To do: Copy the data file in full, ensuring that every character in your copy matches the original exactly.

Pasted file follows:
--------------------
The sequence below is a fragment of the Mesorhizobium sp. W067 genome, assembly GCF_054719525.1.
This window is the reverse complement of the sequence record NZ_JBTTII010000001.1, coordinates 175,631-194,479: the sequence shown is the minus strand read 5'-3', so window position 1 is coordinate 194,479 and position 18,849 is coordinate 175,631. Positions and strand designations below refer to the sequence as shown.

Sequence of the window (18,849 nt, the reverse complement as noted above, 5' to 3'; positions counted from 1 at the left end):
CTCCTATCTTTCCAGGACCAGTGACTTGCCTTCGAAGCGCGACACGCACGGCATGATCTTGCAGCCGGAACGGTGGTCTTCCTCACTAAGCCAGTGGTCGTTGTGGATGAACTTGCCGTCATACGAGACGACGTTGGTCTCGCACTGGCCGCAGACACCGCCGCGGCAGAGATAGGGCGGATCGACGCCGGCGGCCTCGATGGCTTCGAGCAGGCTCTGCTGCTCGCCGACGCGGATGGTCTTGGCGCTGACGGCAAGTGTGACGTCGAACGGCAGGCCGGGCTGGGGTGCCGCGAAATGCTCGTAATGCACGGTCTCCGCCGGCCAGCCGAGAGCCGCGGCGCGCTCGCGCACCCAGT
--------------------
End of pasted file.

The sequence below is a fragment of the Mesorhizobium sp. W067 genome, assembly GCF_054719525.1.
This window is the reverse complement of the sequence record NZ_JBTTII010000001.1, coordinates 175,631-194,479: the sequence shown is the minus strand read 5'-3', so window position 1 is coordinate 194,479 and position 18,849 is coordinate 175,631. Positions and strand designations below refer to the sequence as shown.

Sequence of the window (18,849 nt, the reverse complement as noted above, 5' to 3'; positions counted from 1 at the left end):
CTCCTATCTTTCCAGGACCAGTGACTTGCCTTCGAAGCGCGACACGCACGGCATGATCTTGCAGCCGGAACGGTGGTCTTCCTCACTAAGCCAGTGGTCGTTGTGGATGAACTTGCCGTCATACGAGACGACGTTGGTCTCGCACTGGCCGCAGACACCGCCGCGGCAGAGATAGGGCGGATCGACGCCGGCGGCCTCGATGGCTTCGAGCAGGCTCTGCTGCTCGCCGACGCGGATGGTCTTGGCGCTGACGGCAAGTGTGACGTCGAACGGCAGGCCGGGCTGGGGTGCCGCGAAATGCTCGTAATGCACGGTCTCCGCCGGCCAGCCGAGAGCCGCGGCGCGCTCGCGCACCCAGT